This attack report covers a massive attack on Office 365 users that leverages the trust Office 365 puts in its own links. 

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How it works

Most of the attacks come as an email with a genuine invoice from a commonly used online site, with a publicly open link to Office 365 Sharepoint. Once the user clicks the link, a javascript-based file starts to run and infects the endpoint.

Here's one example of one such email:

Avanan cloud security identifies malicious links in emails

The link (INV-0015579) actually points to a malicious file hosted in Office 365 Sharepoint:*******&authkey=****** 

How it is bypassing Office 365 security

Many of the phishing emails we have seen have links to external websites and through reputation testing and Block Listing, Microsoft's Office 365 default security is able to block them. But this is why this one is so challenging - it's a link to Sharepoint, which Office 365 trusts by default since it is its own application. Even if Microsoft's security team were able to block the specific file, the hackers would quickly create another link in Sharepoint and move to that one.

So, part of the core issue is that Microsoft does not extend its best security tools to native applications such as Sharefile and OneDrive. Most people would assume that files on Sharepoint and OneDrive would be scanned for malware, but the fact is that the scanning tools Microsoft uses for Office 365  are not used for files within Sharepoint and OneDrive files. Even if the malware is identified once, the same file in a different location in Sharepoint will not be blocked.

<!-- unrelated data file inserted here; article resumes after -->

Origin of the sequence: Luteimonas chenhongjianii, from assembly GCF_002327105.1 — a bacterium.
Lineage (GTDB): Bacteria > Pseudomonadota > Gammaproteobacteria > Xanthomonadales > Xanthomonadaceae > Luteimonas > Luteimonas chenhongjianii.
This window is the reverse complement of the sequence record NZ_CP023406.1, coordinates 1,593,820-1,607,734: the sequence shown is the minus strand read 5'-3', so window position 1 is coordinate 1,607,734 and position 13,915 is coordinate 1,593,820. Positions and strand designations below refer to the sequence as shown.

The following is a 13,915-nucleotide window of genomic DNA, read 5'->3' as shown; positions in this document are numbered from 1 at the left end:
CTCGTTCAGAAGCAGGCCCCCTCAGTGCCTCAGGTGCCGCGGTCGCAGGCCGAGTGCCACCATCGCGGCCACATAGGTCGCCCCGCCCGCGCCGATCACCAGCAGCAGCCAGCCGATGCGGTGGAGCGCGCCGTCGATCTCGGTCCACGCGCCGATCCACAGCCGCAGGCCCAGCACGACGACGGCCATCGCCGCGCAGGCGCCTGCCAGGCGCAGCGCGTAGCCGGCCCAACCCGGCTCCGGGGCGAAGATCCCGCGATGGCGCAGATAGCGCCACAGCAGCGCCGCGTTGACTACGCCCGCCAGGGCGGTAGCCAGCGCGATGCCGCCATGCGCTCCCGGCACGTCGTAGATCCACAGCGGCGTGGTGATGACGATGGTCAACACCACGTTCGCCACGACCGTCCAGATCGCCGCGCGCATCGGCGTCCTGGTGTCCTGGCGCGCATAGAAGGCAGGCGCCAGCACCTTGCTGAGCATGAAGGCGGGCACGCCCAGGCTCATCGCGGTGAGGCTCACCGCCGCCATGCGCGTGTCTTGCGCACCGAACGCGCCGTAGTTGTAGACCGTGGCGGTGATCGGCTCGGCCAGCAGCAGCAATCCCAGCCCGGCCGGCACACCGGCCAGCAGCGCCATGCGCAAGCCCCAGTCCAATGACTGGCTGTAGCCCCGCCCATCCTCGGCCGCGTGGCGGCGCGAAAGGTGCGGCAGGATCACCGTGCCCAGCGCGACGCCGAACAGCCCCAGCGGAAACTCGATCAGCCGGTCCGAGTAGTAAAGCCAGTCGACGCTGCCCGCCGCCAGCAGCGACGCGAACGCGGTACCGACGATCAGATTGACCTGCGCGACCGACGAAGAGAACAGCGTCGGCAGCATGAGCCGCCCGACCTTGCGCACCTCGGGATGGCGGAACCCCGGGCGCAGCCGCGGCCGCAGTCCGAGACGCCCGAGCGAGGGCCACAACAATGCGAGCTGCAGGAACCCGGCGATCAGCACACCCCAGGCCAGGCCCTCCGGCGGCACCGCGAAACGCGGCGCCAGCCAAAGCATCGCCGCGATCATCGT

How do we know it is coming from China?

What is the identity of the attackers? This is obviously a speculation, but as Avanan's security team analyzed the attack, they tracked some information that links to Chinese hackers. For example, in the email shown above, the hackers have tried to impersonate, a popular account platform, but some of the other links point to a domain Of course, hackers can fake this data, but aparently, this domain was registered yesterday from China. Here's the whois information behind this domain:

Whois contact information

What Can You Do?

Avanan's anti-phishing machine learning algorithm detected this attack based on several factors. Factors like domain impersonation, together with sender email address, sender-receiver email history, and more allowed the Avanan anti-phishing machine learning to flag this as an attack and block it. 

Avanan leverages over 200 indicators ('features' in the words of data analysts) from multiple vendors to conclude if an email is a phishing attack or otherwise malicious. This novel algorithm is deployed as an app within the Office 365 app store, and can be deployed in seconds, catching exactly the type of attack that Microsoft misses. 

Contact us today and in 5 minutes and we will scan your company's inboxes at no cost for the phishing attacks that are there right now.